Writing is a team sport. I know we don't mostly think of it that way, but what is a piece of writing without an audience? This realization came back to me as I read at Fremd this week. Tony Romano, one of the English teachers at the school and a very soon (April) to be published novelist told me how he had just about given up on getting published had it not been for the caring support of his writer's group and friends, especially Henry Sampson and Maria Mungai. It reminded me how important those first readers are for any work that I create, how friends and family all have a role in every one of my published (or still in the drawer) pieces.
And then there is the first airing for poetry before a live audience. I took the opportunity at Fremd to read from two unpublished manuscripts I am very excited about. First the book of love poems written with Allan Wolf, working title Informally Yours. Those poems are mostly written in form (sonnets, villanelles, tankas). Then I switched to poems from another manuscript, Could It Happen Here?, poems for teens on serious world topics, rumors spawned by a school shooting, 911, the war in Iraq, genocide, pollution, suicide.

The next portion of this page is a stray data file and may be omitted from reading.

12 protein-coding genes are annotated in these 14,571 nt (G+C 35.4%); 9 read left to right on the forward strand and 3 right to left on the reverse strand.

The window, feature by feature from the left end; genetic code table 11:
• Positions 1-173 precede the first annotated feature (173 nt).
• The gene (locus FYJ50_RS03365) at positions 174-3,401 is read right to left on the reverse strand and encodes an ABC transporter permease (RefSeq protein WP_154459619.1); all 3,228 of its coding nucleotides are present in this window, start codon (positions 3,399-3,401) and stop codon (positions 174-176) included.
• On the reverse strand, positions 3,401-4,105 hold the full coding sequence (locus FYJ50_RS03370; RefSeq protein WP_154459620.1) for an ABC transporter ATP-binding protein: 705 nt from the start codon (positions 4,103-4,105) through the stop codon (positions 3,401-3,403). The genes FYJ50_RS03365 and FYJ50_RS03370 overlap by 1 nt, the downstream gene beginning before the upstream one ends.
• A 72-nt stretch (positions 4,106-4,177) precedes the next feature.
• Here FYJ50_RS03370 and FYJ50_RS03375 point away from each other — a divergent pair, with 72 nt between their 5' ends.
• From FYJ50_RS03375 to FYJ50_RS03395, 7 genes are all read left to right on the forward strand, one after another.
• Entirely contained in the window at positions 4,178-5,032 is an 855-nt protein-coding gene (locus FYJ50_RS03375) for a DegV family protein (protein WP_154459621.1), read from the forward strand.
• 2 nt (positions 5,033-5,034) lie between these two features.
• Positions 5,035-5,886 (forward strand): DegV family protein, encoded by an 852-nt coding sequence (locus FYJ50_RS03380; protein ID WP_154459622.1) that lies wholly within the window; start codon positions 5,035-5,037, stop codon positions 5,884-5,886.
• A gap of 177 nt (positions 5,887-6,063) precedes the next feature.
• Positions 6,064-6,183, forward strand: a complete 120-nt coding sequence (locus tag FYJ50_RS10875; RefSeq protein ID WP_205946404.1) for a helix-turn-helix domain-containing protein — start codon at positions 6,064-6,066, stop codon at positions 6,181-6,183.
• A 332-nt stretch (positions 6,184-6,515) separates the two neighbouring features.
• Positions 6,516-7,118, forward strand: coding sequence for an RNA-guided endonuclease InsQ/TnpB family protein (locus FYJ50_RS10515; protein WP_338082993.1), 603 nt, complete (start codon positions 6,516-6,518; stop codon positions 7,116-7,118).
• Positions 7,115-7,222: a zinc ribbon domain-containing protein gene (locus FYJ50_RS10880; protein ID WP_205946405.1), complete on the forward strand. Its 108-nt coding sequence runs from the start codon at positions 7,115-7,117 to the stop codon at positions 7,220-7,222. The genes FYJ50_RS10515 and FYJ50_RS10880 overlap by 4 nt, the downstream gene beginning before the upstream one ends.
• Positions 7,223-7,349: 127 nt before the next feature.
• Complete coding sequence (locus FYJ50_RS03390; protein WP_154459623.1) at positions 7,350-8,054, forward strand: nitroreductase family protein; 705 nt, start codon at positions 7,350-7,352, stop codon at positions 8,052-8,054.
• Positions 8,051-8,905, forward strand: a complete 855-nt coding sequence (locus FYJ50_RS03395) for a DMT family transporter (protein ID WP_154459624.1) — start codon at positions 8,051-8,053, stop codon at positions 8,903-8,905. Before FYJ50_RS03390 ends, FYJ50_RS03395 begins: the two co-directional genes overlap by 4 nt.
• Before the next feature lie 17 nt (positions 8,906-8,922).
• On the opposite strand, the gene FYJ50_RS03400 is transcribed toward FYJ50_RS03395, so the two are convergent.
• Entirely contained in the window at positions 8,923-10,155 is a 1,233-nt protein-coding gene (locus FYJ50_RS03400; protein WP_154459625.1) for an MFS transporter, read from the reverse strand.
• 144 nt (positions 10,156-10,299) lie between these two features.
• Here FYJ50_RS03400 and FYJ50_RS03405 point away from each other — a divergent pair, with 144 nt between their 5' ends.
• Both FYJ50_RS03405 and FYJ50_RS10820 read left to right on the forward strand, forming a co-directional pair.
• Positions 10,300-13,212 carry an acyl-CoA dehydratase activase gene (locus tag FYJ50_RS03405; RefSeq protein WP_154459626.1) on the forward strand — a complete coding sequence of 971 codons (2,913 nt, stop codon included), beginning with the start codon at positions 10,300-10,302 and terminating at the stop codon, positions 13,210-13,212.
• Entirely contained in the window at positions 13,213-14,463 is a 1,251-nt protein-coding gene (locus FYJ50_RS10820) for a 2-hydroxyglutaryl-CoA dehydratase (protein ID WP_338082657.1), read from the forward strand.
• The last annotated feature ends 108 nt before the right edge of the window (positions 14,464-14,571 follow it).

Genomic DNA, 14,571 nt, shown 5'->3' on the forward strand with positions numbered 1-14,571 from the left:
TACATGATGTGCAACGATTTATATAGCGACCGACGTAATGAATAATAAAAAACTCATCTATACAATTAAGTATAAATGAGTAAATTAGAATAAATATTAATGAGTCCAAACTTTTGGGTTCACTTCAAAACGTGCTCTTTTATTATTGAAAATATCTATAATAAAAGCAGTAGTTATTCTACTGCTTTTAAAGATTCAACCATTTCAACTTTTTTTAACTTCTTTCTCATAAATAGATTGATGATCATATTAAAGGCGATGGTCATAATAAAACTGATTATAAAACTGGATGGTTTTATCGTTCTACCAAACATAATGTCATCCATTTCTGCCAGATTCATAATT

Would the HS kids go for modern sonnets? Would the ironic parts make them smile? Would the tragic poems bring an emotional response? It all seemed to work as I rehearsed the night before, but I did feel a flutter of panic right before I was introduced and was tempted to switch back to the tried and true. But I stuck with the program.
The audience was more than receptive, laughing and silently absorbing. It was an educational, rewarding, affirming experience for me. I came home with marks on the papers -- rhythmic edits I will make based on how the piece flowed off the page and through a microphone. But mostly I came home filled with the patience needed to continue through the submission and waiting part of the publishing equation.
Thanks to all my friends at Fremd. I know the teachers and booster club work hard on this event to bolster the student's writing skills. I hope they know how these events also benefit the writers.